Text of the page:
Steve lives in Austin, Texas. Keep up with him on Facebook at facebook/philosofiction and on Twitter @AllBeinMyself. Appearances, news, photos, links, and more can all be found at http://www.philosofiction.com.

Steve Bein's Daughter of the Sword Blog Tour - Japanese Police Work 101



Steve Bein's Daughter of the Sword Blog Tour - Japanese Police Work 101



Japanese Police Work 101

Not all cops are created equal. Neither are all cop stories. We certainly have no shortage of cop stories these days; I think the Law & Order: Podunk pilot is coming any day now.

Because the market is so saturated with cop stories, everyone has suddenly become a police expert—or at least they think so. (Prosecuting attorneys now have to explain to juries that only the FBI’s crime lab can solve the cases they see on CSI, and even then it takes weeks, not hours.)

My novel Daughter of the Sword features a Tokyo police detective, and her jurisdiction is radically different from anything you’ve seen on CSI or Law & Order. I thought I’d take this opportunity to tell you a little about police work in Japan, and how different it is from anything you’ll see in the States.

The first difference for Mariko, my detective, is kind of a biggie: in Japan women aren’t usually allowed to be detectives! It’s not that women can’t be cops. They can, but paradoxically enough, they’re typically restricted to very low-level and very high-level positions. Meter maids and upper management, but not much in-your-face street work. (In that sense Mariko’s police department is comparable to the US Army of a generation ago: women could advance in the ranks even to the point of advising the president, but they weren’t allowed to fight on the front lines.)

I had to go out of my way to make Mariko a real standout, or else she’d be working a much more typical beat: the koban. This is the most visible difference you’d see if CSI were set in Japan. The koban is kind of a hybrid between a miniature police station and an information booth, and you’ll find one in every neighborhood of Tokyo. One or two cops are stationed there around the clock, and their primary job seems to be to give people directions when they’re lost. They provide other public services too, of course, and if there were an emergency in the area they’d be the first to respond, but mostly it’s, “Go down to that stoplight, hang a left, then turn right at the McDonald’s.”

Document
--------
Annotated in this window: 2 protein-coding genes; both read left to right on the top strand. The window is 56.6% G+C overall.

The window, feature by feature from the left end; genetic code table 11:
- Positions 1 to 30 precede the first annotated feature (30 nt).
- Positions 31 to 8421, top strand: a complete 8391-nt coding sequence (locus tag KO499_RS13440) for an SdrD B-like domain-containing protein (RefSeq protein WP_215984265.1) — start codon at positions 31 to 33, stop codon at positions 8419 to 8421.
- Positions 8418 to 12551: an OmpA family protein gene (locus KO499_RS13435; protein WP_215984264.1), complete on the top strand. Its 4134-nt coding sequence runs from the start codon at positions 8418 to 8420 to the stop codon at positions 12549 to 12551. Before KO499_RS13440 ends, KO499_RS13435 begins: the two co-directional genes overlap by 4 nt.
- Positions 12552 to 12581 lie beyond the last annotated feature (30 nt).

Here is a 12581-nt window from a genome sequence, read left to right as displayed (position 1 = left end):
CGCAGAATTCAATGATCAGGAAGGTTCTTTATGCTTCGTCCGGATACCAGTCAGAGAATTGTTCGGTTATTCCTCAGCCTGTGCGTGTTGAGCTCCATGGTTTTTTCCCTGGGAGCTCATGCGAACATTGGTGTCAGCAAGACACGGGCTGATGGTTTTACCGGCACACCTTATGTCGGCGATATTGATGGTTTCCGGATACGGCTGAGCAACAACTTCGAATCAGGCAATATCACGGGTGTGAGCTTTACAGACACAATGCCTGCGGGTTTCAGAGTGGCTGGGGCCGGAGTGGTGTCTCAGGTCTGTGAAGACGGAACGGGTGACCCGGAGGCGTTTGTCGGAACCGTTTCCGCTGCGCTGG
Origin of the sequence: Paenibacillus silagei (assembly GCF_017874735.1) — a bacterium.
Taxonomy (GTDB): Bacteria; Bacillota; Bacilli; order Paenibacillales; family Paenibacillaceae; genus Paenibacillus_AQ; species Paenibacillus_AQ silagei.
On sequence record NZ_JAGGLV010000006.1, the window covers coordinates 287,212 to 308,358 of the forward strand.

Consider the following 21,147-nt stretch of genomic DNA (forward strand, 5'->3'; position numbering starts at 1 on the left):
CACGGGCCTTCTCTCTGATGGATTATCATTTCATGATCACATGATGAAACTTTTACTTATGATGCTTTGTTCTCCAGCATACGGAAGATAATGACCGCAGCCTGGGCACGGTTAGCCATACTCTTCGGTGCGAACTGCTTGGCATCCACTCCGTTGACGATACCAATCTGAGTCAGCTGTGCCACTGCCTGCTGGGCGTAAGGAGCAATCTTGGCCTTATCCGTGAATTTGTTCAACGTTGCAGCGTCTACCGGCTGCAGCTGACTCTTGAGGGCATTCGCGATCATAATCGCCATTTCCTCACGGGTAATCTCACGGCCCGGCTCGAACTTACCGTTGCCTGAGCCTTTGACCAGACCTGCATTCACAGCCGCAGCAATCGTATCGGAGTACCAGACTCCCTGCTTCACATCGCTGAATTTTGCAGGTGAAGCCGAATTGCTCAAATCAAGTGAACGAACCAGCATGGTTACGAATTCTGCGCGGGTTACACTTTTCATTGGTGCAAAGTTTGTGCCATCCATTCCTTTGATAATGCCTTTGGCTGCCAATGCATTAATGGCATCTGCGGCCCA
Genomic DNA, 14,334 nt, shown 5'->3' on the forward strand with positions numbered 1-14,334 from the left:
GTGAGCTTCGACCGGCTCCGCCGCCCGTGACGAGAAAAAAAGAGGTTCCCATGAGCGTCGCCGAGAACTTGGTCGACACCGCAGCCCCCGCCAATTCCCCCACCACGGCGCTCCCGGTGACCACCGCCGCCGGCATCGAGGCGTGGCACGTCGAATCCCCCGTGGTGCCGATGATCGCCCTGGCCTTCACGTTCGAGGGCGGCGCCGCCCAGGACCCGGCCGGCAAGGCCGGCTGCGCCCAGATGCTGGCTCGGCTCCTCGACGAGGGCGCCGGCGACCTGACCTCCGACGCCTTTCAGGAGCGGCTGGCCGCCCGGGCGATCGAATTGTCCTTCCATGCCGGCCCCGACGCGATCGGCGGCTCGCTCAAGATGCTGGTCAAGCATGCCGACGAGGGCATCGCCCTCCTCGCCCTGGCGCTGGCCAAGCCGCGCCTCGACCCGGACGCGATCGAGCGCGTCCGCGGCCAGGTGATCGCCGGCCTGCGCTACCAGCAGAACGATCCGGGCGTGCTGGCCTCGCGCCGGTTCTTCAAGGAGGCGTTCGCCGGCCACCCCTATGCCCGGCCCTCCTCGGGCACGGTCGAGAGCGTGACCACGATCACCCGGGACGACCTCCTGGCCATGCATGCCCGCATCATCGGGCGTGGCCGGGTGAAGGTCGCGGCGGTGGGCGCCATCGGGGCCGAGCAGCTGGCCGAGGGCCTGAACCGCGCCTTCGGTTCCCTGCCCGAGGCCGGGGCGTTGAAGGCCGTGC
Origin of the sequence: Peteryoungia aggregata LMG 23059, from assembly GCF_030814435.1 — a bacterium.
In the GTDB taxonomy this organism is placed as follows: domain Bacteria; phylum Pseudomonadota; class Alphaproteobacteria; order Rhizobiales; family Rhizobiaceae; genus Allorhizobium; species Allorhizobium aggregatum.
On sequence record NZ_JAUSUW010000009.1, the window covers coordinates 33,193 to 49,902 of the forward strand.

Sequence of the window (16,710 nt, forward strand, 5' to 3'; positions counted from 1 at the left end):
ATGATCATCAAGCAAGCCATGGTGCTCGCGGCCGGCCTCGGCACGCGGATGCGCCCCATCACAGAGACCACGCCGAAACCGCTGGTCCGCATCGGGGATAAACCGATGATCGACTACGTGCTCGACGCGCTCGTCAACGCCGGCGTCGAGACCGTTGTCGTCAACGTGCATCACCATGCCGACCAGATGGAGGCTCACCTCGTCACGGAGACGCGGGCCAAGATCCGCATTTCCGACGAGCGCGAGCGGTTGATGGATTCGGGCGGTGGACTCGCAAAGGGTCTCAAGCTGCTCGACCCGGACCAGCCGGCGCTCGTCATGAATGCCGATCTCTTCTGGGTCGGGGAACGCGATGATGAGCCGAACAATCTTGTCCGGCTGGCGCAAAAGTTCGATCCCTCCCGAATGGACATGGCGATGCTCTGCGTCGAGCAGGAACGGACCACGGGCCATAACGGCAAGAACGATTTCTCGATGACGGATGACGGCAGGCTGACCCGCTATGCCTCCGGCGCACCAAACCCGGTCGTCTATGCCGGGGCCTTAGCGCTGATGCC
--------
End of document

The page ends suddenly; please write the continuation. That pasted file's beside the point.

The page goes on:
Another major difference is that patrol cars are almost an endangered species in Japanese cities. This is in part because of the ubiquitous koban, in part because traffic is hellacious, and in larger part, I think, because the streets are so safe it’s almost absurd. Tokyo has as many burglaries in a year as New York has in a day. Even in seedy neighborhoods of major cities, street crime is so rare that you can pass out drunk on the sidewalk and wake up with your wallet and your passport still in your pocket. I can attest to this from personal experience.

That means Japanese cops typically don’t wear body armor, they almost never draw their sidearms—to say nothing of actually drawing down on a human being—and they exercise a degree of restraint we would find unthinkable in the US. When I lived in Japan a guy got a screw loose and took a whole bus full of passengers hostage. A Special Assault Team (Japan’s equivalent of SWAT) surrounded the bus, and I’m told that if they’d been trained in American SWAT tactics, a sniper would have killed the hostage taker at the first safe opportunity. This particular perp wasn’t all that careful in his movements, and gave many such opportunities.

However, the SAT cops managed to enter the bus, detonate a flash-bang grenade, and tackle the perp to the ground with no loss of life. When I tell American cops this story, many of them shake their heads and wonder why they didn’t just shoot the guy.

You’d like to think it literally didn’t occur to them, that Japan is such a peaceful Eden that violence simply doesn’t enter into their thinking. Given the fact that the homicide rate in Japan is just 6.8% of what it is in the States, that would be an easy conclusion to draw. But the reality isn’t that simple. Thousands of Japanese vanish every year, and cops don’t know where they go. Reporters can’t find them either. They just disappear.

Your friendly neighborhood yakuza probably knows where lots of them are buried. But another huge difference between Japanese and American cops is their strange relationship with organized crime. It’s hard to even call it crime. Yakuzas conduct most of their business openly—so openly, in fact, that they have business cards that plainly identify them as criminals. I can’t tell you how much I want to get my hands on one of those cards.

I suppose I could make my own. Steve Bein, Criminal Mastermind. It has kind of a nice ring to it.




The Fated Blades

Daughter of the Sword
The Fated Blades 1
Roc, October 2. 2012